“Roughly one-third of the CO2 that humans have so far pumped into the air has been absorbed by the oceans. This comes to a stunning 150 billions metric tons. As with most aspects of the Anthropocene, though, it’s not only the scale of the transfer, but also the speed that’s significant. A useful (though admittedly imperfect) comparison can be made to alcohol. Just as it makes a big difference to your blood chemistry whether you take a month to go through a six-pack or an hour, it makes a big difference to marine chemistry whether carbon dioxide is added over a course of a million years or a hundred. To the oceans, as to the human liver, rate matters”.
Another aspect of human activity leading to the ongoing extinction is travelling. Crossing oceans and continents has never been so easy but hardly anyone thinks about the chaos it causes in most ecosystems. Many species – like bats described by Kolbert in her book – perish due to diseases that were unknown before – brought to them recently from distant continents.
“During any given twenty-four-hour period, it is estimated that ten thousand different species are being moved around the world just in ballast water. Thus a single supertanker (or, for that matter, a jet passenger) can undo millions of years of geographic separation. Anthony Ricciardi, a specialist in introduced species at McGill University, has dubbed the current reshuffling of the earth’s biota a “mass invasion event.” It is, he has written, “without precedent” in the planet’s history.”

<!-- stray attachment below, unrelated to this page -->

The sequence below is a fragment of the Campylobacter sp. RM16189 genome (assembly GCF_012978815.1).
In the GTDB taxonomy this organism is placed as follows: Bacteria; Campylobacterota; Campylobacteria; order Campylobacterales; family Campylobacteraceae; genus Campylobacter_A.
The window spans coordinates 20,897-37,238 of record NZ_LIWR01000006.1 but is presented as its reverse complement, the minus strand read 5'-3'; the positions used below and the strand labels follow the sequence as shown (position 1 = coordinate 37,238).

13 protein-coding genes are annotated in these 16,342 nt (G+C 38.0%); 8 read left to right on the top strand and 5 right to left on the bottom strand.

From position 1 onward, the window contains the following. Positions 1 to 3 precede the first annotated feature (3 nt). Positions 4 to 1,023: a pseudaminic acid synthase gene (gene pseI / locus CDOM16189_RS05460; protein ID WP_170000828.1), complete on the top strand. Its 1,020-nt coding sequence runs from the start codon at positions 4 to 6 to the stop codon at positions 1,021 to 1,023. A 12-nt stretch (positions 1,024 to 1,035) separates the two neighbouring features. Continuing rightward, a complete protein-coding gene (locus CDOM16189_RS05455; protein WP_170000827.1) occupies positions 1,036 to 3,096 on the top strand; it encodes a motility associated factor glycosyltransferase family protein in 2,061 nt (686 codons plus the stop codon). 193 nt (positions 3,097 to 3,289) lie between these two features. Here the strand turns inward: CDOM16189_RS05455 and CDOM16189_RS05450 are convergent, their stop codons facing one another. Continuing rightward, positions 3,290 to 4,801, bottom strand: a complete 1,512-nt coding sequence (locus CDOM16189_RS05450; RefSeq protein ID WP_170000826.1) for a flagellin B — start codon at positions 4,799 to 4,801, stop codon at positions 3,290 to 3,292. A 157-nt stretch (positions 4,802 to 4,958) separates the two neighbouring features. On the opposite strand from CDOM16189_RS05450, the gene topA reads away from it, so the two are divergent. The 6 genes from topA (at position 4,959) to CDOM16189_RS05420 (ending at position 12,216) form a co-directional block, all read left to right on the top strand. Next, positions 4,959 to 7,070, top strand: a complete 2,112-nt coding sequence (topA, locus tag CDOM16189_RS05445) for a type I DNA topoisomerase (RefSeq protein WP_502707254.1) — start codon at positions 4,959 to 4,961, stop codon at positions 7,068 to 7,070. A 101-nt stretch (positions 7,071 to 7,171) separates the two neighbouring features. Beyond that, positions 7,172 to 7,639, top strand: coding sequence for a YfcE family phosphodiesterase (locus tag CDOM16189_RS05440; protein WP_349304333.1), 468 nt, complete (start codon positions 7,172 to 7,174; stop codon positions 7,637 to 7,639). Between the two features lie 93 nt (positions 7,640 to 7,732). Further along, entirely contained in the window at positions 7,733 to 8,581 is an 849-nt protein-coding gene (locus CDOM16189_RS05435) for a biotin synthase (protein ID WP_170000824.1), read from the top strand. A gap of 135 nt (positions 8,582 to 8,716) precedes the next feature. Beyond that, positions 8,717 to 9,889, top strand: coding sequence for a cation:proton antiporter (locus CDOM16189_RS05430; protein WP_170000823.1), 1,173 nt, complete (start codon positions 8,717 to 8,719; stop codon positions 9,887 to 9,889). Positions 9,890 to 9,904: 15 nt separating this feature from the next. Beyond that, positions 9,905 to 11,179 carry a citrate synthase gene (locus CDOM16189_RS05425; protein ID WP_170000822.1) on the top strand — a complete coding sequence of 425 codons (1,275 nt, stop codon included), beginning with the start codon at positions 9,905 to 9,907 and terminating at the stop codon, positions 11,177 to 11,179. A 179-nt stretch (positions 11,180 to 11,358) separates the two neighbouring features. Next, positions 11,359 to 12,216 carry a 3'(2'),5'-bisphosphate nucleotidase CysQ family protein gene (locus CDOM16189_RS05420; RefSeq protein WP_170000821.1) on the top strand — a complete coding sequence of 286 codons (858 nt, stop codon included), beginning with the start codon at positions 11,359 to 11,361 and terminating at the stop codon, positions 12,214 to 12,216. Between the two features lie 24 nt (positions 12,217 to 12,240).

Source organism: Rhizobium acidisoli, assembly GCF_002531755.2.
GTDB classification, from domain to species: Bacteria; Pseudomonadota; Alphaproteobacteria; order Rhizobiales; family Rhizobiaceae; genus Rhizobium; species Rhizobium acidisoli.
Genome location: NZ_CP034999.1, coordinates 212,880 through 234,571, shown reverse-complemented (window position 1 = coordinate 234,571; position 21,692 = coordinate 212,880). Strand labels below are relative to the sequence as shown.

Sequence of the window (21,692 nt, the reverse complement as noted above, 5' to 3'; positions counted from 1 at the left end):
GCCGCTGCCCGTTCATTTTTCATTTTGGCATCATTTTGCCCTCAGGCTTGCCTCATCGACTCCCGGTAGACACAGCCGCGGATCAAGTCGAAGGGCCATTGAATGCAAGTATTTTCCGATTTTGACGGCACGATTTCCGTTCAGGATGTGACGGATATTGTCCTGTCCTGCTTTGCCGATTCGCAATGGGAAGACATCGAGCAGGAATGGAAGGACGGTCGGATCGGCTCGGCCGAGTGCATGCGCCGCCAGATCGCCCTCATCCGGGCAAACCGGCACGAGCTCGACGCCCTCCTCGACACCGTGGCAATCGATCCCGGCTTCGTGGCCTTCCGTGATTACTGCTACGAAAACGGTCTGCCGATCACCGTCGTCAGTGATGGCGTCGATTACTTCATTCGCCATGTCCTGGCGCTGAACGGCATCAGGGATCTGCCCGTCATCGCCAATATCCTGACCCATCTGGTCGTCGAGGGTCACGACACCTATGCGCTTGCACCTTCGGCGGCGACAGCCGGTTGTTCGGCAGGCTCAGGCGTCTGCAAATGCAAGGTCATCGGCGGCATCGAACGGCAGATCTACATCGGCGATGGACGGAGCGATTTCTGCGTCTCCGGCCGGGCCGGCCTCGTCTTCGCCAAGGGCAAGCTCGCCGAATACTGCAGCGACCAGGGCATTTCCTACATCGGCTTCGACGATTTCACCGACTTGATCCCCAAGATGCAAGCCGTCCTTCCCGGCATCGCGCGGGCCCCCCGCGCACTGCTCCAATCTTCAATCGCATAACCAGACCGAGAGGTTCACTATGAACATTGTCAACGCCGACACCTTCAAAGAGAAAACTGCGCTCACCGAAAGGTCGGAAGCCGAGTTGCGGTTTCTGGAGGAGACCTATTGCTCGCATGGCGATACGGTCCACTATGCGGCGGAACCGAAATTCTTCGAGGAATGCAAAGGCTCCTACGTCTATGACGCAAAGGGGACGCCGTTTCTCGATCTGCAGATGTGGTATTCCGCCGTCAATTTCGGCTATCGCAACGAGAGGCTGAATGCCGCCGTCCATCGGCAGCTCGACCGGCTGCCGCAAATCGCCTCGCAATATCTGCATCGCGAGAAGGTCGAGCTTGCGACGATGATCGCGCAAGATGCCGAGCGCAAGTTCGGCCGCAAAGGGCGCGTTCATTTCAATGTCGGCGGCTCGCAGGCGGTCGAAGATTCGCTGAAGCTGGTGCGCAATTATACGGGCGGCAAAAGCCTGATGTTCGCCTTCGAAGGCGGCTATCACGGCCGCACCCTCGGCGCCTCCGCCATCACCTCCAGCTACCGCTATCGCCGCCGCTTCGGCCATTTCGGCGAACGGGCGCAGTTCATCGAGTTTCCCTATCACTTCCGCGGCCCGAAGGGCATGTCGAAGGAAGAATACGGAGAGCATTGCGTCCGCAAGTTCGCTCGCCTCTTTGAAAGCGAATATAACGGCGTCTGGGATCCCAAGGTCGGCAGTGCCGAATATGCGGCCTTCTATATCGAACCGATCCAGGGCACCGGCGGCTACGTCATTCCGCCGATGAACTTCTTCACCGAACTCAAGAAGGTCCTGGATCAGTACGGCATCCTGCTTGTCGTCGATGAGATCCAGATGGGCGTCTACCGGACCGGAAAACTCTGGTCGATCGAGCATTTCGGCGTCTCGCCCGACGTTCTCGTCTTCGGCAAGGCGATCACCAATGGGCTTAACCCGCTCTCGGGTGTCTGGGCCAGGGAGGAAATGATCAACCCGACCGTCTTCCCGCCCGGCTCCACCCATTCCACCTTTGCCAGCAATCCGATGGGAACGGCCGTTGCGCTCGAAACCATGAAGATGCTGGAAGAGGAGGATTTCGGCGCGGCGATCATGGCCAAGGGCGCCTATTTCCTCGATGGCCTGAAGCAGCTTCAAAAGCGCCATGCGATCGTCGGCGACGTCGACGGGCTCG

An era of giant rats
Undoubtedly, the conclusions drawn in the book are rather depressing. To cheer you up I can add that Elizabeth Kolbert has also included a few more optimistic threads in her book. On her way, she has met many great people – scientists and volunteers – who undertake numerous (and often heroic) actions to keep the endangered species alive. Will they be able to protect our planet’s biodiversity? Or maybe it is too late already and we are heading for a (un)natural disaster that we ourselves have caused?
According to some scientists, chances are that humans are on the list of species that will disappear – or at least lose their dominance on the planet – as a result of the sixth extinction. One of them claims that the most probably our species will be replaced by rats – animals with superior survival skills. He also explains that after the possible apocalypsis they will evolve to much greater size than their ancestors.
If you want to find out more about giant rats – and not only – I highly recommend you reach for Kolbert’s book. The author has really done a great job, carrying out her insightful investigation, talking to experts from all the corners of the globe and searching for empirical evidence for the existing state of things. It required a great deal of sacrifice on her side: she dived in ice-cold seas, explored caves full of bat guano and undertook a number of other equally unpleasant actions. Her book, in spite of its difficult subject and frequently scientific tone, is really fascinating and brilliantly written with a certain dose of humour.